The drivers are extremely accessible during qualifying weekend. If you know what the drivers look like, you can pretty much meet any of them. As a big fan of the IndyCar Series, this is a huge deal to me. Last year, I was able to meet my favorite driver, Will Power. After years of trying to meet him or see him out and about, I finally had the chance to interact with him. He ended up winning the race last year, and I truly felt like I had won the race myself (cue all the tears). It is awesome to have access to such amazing athletes, and they are all very personable. To be honest, I think they are just as excited as the fans to be at the Indianapolis Motor Speedway each year.
As the years have gone by, and life’s responsibilities have changed, my mom, sister and I do not to go to qualifying together anymore. My mom stopped going to qualifying after my family started going to the race. My sister hasn’t been since her days in college at Ball State. I keep the tradition alive, however! I go every year, no matter what, to you see my drivers and to be at one of my favorite places on the entire planet. It makes my heart sad and yearn for the time that the three of us used to spend together. Those were good days, filled with lots of laughs, enthusiasm, and bonding. They are days I will never forget, and ones that I will treasure until the day I die.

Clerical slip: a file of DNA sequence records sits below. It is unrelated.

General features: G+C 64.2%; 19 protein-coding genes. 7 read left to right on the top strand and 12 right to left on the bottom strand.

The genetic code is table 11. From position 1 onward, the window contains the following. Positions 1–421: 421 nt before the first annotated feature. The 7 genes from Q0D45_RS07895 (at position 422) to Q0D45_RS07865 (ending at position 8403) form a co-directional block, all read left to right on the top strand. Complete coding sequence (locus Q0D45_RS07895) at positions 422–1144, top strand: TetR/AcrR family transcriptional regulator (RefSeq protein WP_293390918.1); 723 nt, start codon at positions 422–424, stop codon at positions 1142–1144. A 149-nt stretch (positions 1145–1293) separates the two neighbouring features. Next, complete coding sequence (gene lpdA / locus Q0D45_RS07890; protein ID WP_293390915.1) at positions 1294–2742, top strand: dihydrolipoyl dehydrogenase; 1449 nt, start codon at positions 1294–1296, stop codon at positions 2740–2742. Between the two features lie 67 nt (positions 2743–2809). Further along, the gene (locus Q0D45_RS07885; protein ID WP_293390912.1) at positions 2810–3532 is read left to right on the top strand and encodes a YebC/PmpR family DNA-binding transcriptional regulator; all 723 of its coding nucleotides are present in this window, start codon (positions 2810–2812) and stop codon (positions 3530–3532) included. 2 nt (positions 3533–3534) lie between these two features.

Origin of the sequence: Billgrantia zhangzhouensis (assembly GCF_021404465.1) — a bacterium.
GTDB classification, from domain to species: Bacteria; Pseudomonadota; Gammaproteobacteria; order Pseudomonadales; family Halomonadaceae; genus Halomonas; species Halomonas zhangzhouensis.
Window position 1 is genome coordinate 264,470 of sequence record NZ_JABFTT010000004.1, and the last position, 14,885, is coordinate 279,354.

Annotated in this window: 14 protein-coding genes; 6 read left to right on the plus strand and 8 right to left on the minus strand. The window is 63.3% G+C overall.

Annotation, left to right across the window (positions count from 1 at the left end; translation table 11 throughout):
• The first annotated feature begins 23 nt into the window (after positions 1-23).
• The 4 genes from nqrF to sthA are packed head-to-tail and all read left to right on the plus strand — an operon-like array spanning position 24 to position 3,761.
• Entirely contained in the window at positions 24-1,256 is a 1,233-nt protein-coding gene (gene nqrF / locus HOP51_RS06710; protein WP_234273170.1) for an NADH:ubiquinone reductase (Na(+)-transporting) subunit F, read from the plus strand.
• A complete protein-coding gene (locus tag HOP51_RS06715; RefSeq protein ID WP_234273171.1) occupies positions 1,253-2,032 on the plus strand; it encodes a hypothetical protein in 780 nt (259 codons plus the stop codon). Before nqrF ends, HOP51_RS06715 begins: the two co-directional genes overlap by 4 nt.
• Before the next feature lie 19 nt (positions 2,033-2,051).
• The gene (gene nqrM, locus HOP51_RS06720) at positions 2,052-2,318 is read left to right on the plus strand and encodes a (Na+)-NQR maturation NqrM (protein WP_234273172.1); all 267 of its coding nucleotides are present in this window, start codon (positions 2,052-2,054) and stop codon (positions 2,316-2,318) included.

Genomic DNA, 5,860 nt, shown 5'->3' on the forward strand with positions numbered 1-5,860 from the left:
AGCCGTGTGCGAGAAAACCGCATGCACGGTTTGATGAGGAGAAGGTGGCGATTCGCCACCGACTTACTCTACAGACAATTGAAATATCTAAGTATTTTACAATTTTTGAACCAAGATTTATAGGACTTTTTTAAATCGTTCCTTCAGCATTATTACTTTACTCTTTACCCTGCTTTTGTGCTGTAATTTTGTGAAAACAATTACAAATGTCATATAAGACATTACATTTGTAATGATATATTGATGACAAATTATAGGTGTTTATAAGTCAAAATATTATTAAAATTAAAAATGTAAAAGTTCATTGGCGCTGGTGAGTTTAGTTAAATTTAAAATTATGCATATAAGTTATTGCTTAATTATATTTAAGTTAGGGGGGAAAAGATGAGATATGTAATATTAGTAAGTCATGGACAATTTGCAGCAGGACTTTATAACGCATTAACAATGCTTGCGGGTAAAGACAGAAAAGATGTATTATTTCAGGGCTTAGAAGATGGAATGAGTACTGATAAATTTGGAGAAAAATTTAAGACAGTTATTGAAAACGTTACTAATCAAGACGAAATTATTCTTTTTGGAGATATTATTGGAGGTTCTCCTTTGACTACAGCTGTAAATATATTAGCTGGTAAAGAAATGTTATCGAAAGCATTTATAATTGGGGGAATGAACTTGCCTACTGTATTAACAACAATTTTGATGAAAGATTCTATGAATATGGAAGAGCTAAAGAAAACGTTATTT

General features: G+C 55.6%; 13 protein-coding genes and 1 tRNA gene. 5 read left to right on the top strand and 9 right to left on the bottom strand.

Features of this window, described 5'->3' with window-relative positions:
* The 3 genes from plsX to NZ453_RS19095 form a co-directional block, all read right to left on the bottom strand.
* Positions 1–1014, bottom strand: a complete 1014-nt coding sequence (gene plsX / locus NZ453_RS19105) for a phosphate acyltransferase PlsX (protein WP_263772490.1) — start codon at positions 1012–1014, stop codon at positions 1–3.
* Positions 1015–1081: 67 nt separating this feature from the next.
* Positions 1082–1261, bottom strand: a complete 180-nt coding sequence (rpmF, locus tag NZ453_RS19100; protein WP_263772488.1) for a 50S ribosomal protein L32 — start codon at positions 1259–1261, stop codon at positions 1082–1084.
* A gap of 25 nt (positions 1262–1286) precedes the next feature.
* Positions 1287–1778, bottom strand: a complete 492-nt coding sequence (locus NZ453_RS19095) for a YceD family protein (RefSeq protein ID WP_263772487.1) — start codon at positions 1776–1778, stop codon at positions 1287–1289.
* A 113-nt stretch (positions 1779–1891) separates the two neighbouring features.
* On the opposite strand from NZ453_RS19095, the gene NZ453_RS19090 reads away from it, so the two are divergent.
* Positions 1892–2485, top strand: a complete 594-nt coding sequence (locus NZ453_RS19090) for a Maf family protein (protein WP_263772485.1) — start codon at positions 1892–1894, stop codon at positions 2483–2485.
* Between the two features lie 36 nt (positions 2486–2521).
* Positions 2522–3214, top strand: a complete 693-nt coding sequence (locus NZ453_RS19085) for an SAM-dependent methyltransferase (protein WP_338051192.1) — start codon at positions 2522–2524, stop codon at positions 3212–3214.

This weekend I am heading to the track. The weather forecast for Speedway, Indiana, is 85° and partly cloudy for Saturday. It is going to be an amazing, exciting day full of what I love the most.